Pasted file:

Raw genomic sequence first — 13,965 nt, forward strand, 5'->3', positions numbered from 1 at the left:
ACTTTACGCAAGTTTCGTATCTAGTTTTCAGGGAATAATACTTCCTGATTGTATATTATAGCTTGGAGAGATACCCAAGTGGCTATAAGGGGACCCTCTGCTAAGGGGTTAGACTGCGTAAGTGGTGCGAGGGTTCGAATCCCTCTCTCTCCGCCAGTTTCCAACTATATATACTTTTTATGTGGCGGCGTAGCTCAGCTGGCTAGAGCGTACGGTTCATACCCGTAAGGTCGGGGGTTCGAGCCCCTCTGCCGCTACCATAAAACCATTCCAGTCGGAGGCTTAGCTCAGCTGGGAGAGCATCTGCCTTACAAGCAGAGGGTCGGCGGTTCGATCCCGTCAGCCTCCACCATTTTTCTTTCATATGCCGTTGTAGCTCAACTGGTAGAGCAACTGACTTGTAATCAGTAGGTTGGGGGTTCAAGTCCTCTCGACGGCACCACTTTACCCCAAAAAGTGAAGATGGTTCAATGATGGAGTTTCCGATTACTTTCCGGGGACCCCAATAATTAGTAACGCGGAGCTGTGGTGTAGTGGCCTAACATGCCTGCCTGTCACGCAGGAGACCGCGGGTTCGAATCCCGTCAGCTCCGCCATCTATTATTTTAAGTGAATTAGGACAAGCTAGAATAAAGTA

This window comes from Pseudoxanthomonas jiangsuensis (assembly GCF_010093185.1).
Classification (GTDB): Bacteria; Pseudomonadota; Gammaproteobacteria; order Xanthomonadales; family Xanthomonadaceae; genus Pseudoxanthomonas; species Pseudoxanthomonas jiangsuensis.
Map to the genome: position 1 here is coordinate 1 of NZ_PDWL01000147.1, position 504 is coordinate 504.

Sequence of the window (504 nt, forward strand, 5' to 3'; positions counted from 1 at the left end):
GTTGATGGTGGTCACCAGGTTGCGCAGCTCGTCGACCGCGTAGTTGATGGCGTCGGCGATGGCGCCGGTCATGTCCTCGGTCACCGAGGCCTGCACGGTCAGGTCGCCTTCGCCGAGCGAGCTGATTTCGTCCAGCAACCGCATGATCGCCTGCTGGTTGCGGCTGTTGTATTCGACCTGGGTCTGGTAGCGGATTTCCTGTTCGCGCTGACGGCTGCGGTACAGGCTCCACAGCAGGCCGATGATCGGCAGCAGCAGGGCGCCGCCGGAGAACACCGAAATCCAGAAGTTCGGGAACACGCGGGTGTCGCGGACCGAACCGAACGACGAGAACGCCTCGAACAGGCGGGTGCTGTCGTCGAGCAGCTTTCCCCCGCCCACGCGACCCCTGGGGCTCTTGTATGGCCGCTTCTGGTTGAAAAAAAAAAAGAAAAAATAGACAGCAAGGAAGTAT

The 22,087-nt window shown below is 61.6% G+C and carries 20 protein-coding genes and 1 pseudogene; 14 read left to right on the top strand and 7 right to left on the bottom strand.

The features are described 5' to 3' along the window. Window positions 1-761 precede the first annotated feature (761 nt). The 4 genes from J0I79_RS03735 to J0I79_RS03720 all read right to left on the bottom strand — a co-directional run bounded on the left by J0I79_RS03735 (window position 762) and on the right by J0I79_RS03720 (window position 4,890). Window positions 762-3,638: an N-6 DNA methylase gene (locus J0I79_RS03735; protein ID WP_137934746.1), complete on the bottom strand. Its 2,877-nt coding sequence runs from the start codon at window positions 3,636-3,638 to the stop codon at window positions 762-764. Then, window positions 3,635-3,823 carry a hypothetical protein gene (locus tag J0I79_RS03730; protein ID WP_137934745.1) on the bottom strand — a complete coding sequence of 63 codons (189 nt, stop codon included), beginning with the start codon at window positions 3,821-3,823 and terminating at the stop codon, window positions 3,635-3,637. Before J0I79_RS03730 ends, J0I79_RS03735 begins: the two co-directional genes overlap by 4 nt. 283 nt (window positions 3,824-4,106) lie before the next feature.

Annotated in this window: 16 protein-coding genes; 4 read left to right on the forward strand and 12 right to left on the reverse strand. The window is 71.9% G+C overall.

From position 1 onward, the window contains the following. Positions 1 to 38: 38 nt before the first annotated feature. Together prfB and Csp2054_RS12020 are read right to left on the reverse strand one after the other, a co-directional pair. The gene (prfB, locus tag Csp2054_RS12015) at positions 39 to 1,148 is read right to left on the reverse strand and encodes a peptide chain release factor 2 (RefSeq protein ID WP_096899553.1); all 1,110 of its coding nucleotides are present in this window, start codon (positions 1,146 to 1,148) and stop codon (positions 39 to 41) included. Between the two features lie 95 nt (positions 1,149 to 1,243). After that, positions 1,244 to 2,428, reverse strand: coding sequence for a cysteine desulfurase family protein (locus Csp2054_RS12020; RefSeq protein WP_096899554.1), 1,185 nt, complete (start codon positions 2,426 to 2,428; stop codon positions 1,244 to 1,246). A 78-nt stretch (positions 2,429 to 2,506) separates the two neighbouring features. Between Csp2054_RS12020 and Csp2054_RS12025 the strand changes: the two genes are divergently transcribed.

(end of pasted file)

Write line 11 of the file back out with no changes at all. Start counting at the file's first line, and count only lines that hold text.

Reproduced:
From position 1 onward, the window contains the following. Positions 1 to 38: 38 nt before the first annotated feature. Together prfB and Csp2054_RS12020 are read right to left on the reverse strand one after the other, a co-directional pair. The gene (prfB, locus tag Csp2054_RS12015) at positions 39 to 1,148 is read right to left on the reverse strand and encodes a peptide chain release factor 2 (RefSeq protein ID WP_096899553.1); all 1,110 of its coding nucleotides are present in this window, start codon (positions 1,146 to 1,148) and stop codon (positions 39 to 41) included. Between the two features lie 95 nt (positions 1,149 to 1,243). After that, positions 1,244 to 2,428, reverse strand: coding sequence for a cysteine desulfurase family protein (locus Csp2054_RS12020; RefSeq protein WP_096899554.1), 1,185 nt, complete (start codon positions 2,426 to 2,428; stop codon positions 1,244 to 1,246). A 78-nt stretch (positions 2,429 to 2,506) separates the two neighbouring features. Between Csp2054_RS12020 and Csp2054_RS12025 the strand changes: the two genes are divergently transcribed.